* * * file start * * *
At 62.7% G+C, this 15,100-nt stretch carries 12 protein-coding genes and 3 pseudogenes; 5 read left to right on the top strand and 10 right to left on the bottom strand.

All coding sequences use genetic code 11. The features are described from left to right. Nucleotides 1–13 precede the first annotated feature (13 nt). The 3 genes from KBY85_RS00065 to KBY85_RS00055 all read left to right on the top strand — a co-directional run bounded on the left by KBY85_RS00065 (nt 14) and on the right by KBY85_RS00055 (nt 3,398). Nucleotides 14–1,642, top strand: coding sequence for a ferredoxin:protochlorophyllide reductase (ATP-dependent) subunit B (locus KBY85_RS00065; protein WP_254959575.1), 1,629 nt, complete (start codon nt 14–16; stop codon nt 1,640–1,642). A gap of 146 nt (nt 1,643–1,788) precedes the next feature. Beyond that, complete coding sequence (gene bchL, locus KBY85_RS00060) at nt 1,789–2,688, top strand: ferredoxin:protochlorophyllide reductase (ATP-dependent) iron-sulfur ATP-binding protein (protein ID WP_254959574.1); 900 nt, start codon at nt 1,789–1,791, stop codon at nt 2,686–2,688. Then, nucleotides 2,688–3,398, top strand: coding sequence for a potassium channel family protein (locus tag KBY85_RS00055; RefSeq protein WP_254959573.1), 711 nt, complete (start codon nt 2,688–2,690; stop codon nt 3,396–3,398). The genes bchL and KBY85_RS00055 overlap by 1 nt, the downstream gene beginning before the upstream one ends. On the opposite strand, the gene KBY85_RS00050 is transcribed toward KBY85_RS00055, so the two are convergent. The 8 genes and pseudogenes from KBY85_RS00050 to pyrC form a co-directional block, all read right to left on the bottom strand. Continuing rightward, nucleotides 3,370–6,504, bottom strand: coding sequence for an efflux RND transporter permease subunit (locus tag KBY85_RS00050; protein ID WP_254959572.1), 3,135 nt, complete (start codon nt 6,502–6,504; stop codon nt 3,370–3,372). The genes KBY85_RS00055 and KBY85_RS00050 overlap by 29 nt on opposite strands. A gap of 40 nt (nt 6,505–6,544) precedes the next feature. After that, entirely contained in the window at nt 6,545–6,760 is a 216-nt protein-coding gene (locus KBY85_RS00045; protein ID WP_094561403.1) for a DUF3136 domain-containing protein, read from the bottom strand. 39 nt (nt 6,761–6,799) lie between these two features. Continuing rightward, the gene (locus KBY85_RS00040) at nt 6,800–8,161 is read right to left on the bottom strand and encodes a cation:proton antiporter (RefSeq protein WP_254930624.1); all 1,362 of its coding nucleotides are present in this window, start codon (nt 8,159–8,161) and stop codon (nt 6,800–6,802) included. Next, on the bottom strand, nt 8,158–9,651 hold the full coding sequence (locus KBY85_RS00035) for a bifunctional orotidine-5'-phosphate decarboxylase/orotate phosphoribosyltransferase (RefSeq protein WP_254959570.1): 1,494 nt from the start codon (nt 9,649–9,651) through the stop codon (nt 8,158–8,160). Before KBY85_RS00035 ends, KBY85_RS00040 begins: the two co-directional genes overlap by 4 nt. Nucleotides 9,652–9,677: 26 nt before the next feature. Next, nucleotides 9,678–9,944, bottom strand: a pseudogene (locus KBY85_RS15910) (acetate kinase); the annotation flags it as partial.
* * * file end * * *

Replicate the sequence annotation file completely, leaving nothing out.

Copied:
At 62.7% G+C, this 15,100-nt stretch carries 12 protein-coding genes and 3 pseudogenes; 5 read left to right on the top strand and 10 right to left on the bottom strand.

All coding sequences use genetic code 11. The features are described from left to right. Nucleotides 1–13 precede the first annotated feature (13 nt). The 3 genes from KBY85_RS00065 to KBY85_RS00055 all read left to right on the top strand — a co-directional run bounded on the left by KBY85_RS00065 (nt 14) and on the right by KBY85_RS00055 (nt 3,398). Nucleotides 14–1,642, top strand: coding sequence for a ferredoxin:protochlorophyllide reductase (ATP-dependent) subunit B (locus KBY85_RS00065; protein WP_254959575.1), 1,629 nt, complete (start codon nt 14–16; stop codon nt 1,640–1,642). A gap of 146 nt (nt 1,643–1,788) precedes the next feature. Beyond that, complete coding sequence (gene bchL, locus KBY85_RS00060) at nt 1,789–2,688, top strand: ferredoxin:protochlorophyllide reductase (ATP-dependent) iron-sulfur ATP-binding protein (protein ID WP_254959574.1); 900 nt, start codon at nt 1,789–1,791, stop codon at nt 2,686–2,688. Then, nucleotides 2,688–3,398, top strand: coding sequence for a potassium channel family protein (locus tag KBY85_RS00055; RefSeq protein WP_254959573.1), 711 nt, complete (start codon nt 2,688–2,690; stop codon nt 3,396–3,398). The genes bchL and KBY85_RS00055 overlap by 1 nt, the downstream gene beginning before the upstream one ends. On the opposite strand, the gene KBY85_RS00050 is transcribed toward KBY85_RS00055, so the two are convergent. The 8 genes and pseudogenes from KBY85_RS00050 to pyrC form a co-directional block, all read right to left on the bottom strand. Continuing rightward, nucleotides 3,370–6,504, bottom strand: coding sequence for an efflux RND transporter permease subunit (locus tag KBY85_RS00050; protein ID WP_254959572.1), 3,135 nt, complete (start codon nt 6,502–6,504; stop codon nt 3,370–3,372). The genes KBY85_RS00055 and KBY85_RS00050 overlap by 29 nt on opposite strands. A gap of 40 nt (nt 6,505–6,544) precedes the next feature. After that, entirely contained in the window at nt 6,545–6,760 is a 216-nt protein-coding gene (locus KBY85_RS00045; protein ID WP_094561403.1) for a DUF3136 domain-containing protein, read from the bottom strand. 39 nt (nt 6,761–6,799) lie between these two features. Continuing rightward, the gene (locus KBY85_RS00040) at nt 6,800–8,161 is read right to left on the bottom strand and encodes a cation:proton antiporter (RefSeq protein WP_254930624.1); all 1,362 of its coding nucleotides are present in this window, start codon (nt 8,159–8,161) and stop codon (nt 6,800–6,802) included. Next, on the bottom strand, nt 8,158–9,651 hold the full coding sequence (locus KBY85_RS00035) for a bifunctional orotidine-5'-phosphate decarboxylase/orotate phosphoribosyltransferase (RefSeq protein WP_254959570.1): 1,494 nt from the start codon (nt 9,649–9,651) through the stop codon (nt 8,158–8,160). Before KBY85_RS00035 ends, KBY85_RS00040 begins: the two co-directional genes overlap by 4 nt. Nucleotides 9,652–9,677: 26 nt before the next feature. Next, nucleotides 9,678–9,944, bottom strand: a pseudogene (locus KBY85_RS15910) (acetate kinase); the annotation flags it as partial.